Anonymous Coward | about 9 months ago | (#45675771)

Every time a government tries to exert too much control over the legal market, a black market springs into existence spontaneously. What you propose is exactly the opposite of that. I doubt that individuals would jump from corporate economic oppression to government economic oppression.

Re:Written in a biased way (1)

gandhi_2 (1108023) | about 9 months ago | (#45675781)

So to each according to his needs?

I know it's fun to bitch about corporate power, but corporations won't be shooting a pregnant wife in her own house (ruby ridge), putting you in a cage for taking pictures, or forcibly taking everything you own because they decided they have the power.

What YOU are talking about is the antithesis of free agency and liberty.

Re:Written in a biased way (5, Insightful)

maxwell demon (590494) | about 9 months ago | (#45676025)

I know it's fun to bitch about corporate power, but corporations won't be shooting a pregnant wife in her own house (ruby ridge),

If there were not a government making sure that such an action would be punished, I'd not be sure about that. After all, illegal corporations (also known as organized crime) are known to have no qualms to do such things.

putting you in a cage for taking pictures,

They don't need to because they know they can just call a government agency to do it for them. Otherwise, see my previous point.

or forcibly taking everything you own because they decided they have the power.

Oh, they do so as much as they can (see statuatory copyright infringement). Also, see my first point.

Re:Written in a biased way (1)

Anonymous Coward | about 9 months ago | (#45676041)

Basic income is the opposite of "to each according to his needs". Everyone gets a (small) amount to live on no matter what their needs are. If that's all you want in life, sit back and exercise your function as a participant in the mass market which capitalism needs to function. If you're more ambitious, like most people are, then you can start a business (less risk with your BI to fall back on), work, go back to school, or volunteer your time for charity. The individual would finally be freed from the tyranny of wage slavery. No one would be forced to work a pointless job to "legitimize" their existence and their spending power.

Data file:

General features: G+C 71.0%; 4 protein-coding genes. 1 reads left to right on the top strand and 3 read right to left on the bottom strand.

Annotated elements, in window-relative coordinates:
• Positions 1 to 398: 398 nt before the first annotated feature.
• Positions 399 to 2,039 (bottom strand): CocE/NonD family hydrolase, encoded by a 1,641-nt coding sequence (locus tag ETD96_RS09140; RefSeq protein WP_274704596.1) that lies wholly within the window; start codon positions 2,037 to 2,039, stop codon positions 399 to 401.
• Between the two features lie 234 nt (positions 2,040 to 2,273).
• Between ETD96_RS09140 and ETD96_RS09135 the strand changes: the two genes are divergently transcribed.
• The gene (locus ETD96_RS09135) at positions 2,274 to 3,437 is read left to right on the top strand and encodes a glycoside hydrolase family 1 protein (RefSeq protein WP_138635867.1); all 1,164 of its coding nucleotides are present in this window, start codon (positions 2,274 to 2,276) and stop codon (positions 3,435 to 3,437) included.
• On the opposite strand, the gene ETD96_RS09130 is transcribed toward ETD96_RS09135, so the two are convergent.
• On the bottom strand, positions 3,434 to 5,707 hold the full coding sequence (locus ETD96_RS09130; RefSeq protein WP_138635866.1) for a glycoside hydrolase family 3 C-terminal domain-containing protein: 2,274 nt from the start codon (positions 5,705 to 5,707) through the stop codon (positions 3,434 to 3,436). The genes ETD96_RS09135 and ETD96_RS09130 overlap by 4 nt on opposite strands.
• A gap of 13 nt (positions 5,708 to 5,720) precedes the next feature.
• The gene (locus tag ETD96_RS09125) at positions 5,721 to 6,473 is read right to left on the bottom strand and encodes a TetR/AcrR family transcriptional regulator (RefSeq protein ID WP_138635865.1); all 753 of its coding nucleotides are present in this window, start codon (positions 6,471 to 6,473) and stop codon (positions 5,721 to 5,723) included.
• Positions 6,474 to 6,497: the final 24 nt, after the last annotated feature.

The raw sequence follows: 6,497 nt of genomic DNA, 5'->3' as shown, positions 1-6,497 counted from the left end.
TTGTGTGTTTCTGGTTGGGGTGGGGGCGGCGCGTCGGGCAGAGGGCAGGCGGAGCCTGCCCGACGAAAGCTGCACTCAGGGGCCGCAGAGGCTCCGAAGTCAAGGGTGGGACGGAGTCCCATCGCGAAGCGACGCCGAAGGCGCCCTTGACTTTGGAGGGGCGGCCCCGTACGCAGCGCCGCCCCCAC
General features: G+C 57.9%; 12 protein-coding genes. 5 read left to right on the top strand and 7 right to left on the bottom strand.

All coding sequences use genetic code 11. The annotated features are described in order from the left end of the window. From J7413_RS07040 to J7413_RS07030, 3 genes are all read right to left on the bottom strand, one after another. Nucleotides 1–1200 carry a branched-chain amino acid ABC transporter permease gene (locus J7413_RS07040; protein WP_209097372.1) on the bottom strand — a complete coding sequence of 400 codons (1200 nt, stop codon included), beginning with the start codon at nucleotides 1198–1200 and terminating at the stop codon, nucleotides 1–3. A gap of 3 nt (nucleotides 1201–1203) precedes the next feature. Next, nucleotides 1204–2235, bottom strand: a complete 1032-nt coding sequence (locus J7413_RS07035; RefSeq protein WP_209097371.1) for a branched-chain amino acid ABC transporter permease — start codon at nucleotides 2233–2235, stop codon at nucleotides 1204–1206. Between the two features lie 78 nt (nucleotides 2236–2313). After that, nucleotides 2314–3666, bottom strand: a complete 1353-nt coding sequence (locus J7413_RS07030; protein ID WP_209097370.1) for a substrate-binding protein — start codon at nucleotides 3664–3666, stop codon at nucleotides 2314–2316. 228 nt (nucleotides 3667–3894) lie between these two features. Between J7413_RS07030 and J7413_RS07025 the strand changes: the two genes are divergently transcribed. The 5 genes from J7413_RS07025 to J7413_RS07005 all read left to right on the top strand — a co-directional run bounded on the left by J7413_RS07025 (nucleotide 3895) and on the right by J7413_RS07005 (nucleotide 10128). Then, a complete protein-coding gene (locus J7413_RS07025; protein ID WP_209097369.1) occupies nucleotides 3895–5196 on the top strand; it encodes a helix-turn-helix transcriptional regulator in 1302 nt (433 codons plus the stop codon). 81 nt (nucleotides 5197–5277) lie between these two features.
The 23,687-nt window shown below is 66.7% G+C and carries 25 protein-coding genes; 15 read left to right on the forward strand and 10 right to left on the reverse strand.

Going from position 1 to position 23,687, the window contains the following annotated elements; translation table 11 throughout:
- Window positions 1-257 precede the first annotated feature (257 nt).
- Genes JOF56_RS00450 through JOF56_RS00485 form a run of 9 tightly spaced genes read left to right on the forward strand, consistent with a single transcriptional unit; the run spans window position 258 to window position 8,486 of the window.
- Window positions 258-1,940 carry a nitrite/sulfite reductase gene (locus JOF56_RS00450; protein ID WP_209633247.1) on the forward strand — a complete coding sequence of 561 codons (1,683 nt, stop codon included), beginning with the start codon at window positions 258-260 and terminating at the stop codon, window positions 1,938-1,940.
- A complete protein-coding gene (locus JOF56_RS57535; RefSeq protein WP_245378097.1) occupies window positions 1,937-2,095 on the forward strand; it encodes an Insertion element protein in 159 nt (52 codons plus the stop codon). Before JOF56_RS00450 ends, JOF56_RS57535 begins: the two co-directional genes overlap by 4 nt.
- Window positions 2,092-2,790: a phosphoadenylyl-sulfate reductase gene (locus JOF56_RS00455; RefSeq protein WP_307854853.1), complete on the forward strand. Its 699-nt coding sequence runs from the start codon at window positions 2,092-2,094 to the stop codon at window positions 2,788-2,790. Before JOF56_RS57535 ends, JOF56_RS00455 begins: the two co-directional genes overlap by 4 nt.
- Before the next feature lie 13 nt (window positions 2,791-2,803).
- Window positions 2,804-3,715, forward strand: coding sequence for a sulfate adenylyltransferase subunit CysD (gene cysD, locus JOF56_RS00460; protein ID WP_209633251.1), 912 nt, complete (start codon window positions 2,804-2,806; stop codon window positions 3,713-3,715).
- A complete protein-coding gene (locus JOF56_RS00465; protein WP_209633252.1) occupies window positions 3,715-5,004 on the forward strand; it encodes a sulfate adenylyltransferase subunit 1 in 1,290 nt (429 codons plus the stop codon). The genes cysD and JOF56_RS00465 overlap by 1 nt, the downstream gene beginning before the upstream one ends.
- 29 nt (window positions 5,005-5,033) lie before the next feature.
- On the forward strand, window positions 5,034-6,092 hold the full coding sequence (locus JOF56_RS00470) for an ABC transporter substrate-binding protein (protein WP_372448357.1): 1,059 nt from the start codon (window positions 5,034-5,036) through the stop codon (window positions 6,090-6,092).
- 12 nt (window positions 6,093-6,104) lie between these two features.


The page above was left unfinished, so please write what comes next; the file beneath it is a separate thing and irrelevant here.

Re:Written in a biased way (0)

Anonymous Coward | about 9 months ago | (#45676077)

So to each according to his needs?

I know it's fun to bitch about corporate power, but corporations won't be shooting a pregnant wife in her own house (ruby ridge), putting you in a cage for taking pictures, or forcibly taking everything you own because they decided they have the power.

What YOU are talking about is the antithesis of free agency and liberty.

The would if they though they had the power and that doing so would make them more money (or prevent them from loosing money that they would loose if they did not take the action).

Businesses and government are basicly the same they're groups of people trying to enrich themselves through the means at their disposal.

The trick is ensuring that neither has the means to do anything particularly egregious without the consequences destroying them.

Re:Written in a biased way (0)

AK Marc (707885) | about 9 months ago | (#45676255)

No, the corporations don't get their hands dirty. They just pay the Government to do it, or convince the voters to pay the government to do it for them.

Re:Written in a biased way (2)

SuperKendall (25149) | about 9 months ago | (#45675869)

Of course, the idea that government can't spend more than it takes in strengthens those ties.

And the proof of that statement is what exactly? Because that has not been true of the U.S. for a LONG time.

Indeed the simple truth is the less control federal government exerts, the less interest corporations have in using money to gain some of that control. What you propose would draw corporations to the government like flies, to a vastly greater extent than you see now.

This isn't money transmitting how? (5, Insightful)

Anonymous Coward | about 9 months ago | (#45675585)

If I make giftcards to Amazon, say (I mean stupidly duplicating what Amazon already has in gift cards but you pay me and I sell you an Amazon gift code,) I'd expect to be regulated.

If I take your $50 bill and give you $100 british pounds, that's actually changing of money, but you can bet I'd expect to be regulated.

If you give me $25 and I give you a physical wood plaque with a bearer bond attached to it...I'd expect to be regulated.

If I manufacture casino chips suitable for trade in a casino and sell them, I'd expect to be regulated.

So, tell me again why this guy doesn't think what he's doing falls under any kind of regulatory enforcement?

Re:This isn't money transmitting how? (2, Funny)

Anonymous Coward | about 9 months ago | (#45675727)

bcuz government is evil and takn' away ma freedums!!!!!

END THE FED RAWWWW
BITCOINS R DA FUTURE

Re: This isn't money transmitting how? (0)

Anonymous Coward | about 9 months ago | (#45675811)

If you give me two dollars and I give you back a dollar in a frame how's that?

Re:This isn't money transmitting how? (0)

Anonymous Coward | about 9 months ago | (#45675903)

He's far more dodgy than that. He doesn't even know that he's sending the coins to the person who paid for them. He's as good as asking to be used as a money laundering service!

Re:This isn't money transmitting how? (5, Insightful)

Charliemopps (1157495) | about 9 months ago | (#45675905)